Going Behind the Scenes at S&W
In the Select Fire series over at Guns.com that I host, I really dig factory tours of gunmakers as each will have a different way to run a shop. Speaking to this, I recently got to visit Smith & Wesson’s historic Springfield, Massachusetts factory to see what goes into making some of the finest revolvers in the world.
Celebrating 170 years in the firearms industry, the company gets its name from the 1852 partnership between Horace Smith and D.B. Wesson. Just two years later, the company debuted the .41 Magazine Pistol, best known as “The Volcanic” — the ﬁrst repeating American ﬁrearm capable of successfully using a fully self-contained cartridge. By 1857, S&W was producing the Model 1 and Model 3 revolver, guns that soon marched off to war and one that Mark Twain carried in his early travels in the West, writing in his 1872 book, “Roughing It,” that, “I thought it was grand.”
Fast forward to the present and Smith is still rocking and rolling. While they have made moves to shift black rifle construction and headquarters to a new factory in Tennessee, the company’s legacy plant in Springfield is still working around the clock and will continue to house its traditional revolver line.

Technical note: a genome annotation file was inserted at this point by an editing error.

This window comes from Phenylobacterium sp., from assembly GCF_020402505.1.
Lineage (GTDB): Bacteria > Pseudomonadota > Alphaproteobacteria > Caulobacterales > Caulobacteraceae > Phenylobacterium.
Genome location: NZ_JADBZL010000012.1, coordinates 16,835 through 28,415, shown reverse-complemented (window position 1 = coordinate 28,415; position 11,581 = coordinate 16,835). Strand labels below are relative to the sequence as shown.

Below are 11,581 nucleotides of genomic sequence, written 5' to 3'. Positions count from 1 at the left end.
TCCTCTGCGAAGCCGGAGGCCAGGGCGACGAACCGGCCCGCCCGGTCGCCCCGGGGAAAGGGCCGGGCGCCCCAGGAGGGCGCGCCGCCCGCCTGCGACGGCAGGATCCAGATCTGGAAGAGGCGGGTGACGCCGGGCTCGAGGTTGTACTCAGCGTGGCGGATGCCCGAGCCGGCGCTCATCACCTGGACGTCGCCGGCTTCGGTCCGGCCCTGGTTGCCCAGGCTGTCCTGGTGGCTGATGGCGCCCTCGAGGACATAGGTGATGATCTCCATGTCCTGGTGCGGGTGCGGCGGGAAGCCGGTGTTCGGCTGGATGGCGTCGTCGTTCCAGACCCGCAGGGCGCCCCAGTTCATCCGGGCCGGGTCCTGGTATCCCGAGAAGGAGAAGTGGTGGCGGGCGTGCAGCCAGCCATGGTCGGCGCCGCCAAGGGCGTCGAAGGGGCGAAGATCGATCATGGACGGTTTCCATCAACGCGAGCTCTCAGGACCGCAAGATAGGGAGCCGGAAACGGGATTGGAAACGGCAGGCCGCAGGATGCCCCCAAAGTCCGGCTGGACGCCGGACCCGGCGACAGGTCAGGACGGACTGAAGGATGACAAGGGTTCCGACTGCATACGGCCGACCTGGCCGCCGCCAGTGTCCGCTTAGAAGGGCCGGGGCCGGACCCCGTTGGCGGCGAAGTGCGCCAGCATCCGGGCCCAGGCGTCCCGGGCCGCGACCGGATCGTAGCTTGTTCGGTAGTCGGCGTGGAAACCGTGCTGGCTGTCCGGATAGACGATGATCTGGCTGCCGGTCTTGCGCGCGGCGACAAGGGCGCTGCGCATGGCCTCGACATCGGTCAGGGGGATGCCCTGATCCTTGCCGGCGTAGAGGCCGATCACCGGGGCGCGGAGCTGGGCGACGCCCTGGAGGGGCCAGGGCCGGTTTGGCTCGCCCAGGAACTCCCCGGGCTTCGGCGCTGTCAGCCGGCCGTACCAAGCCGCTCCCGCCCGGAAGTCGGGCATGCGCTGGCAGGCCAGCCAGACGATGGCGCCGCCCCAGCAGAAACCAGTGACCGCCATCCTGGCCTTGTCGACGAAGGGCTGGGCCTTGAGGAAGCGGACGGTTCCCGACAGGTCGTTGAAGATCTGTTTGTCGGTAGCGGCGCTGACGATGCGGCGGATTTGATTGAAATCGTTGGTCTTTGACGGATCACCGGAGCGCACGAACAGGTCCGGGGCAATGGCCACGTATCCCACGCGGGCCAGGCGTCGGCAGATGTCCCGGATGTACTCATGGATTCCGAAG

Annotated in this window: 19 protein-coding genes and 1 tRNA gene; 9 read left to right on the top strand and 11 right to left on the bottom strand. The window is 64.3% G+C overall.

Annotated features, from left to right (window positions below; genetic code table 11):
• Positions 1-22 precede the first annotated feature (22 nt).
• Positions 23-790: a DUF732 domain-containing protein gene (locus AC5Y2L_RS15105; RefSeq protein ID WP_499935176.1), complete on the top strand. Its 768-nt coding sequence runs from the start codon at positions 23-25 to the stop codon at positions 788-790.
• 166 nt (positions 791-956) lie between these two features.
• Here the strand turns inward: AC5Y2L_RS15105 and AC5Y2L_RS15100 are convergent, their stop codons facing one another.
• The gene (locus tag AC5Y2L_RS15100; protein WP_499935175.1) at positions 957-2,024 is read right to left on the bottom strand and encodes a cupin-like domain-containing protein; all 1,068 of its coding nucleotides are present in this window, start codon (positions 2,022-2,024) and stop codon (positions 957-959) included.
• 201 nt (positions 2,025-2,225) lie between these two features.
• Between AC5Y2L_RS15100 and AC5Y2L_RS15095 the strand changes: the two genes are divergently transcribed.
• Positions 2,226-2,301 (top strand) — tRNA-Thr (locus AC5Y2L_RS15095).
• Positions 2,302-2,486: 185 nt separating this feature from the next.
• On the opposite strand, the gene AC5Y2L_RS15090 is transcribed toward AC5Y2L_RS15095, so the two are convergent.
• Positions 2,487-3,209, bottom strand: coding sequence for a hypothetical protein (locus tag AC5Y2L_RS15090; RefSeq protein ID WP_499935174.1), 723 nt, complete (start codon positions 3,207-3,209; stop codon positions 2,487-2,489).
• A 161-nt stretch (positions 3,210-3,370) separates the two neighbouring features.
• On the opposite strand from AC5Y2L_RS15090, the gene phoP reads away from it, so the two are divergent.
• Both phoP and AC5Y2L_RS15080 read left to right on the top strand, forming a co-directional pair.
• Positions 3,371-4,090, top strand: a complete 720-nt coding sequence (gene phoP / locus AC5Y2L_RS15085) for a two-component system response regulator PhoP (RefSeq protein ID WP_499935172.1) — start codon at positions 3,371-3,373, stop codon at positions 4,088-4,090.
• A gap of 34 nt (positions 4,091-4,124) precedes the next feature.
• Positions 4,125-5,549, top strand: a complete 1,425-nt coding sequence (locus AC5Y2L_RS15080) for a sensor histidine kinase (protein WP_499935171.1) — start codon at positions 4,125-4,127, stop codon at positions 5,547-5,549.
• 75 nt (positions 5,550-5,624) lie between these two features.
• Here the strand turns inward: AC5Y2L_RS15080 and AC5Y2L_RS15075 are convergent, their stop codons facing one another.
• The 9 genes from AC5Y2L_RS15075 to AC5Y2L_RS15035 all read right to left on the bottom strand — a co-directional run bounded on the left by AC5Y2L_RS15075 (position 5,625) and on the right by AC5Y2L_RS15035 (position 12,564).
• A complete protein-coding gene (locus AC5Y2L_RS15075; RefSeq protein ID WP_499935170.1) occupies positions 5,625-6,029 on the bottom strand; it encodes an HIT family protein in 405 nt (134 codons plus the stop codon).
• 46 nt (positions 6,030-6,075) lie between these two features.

With that, I got the rundown on the process from beginning to end and cover it in detail in the above 18-minute factory tour.
One thing I noticed during our time in Springfield was that, especially when it comes to revolver work, the more things change the more they stay the same.
Check out these images of S&W workers from 1956 compared to ones on the line today. While the machines and safety equipment have been upgraded, the invaluable human factors of attention to detail and quality endure, despite the generational change.
Anyway, the 18-minute tour is here: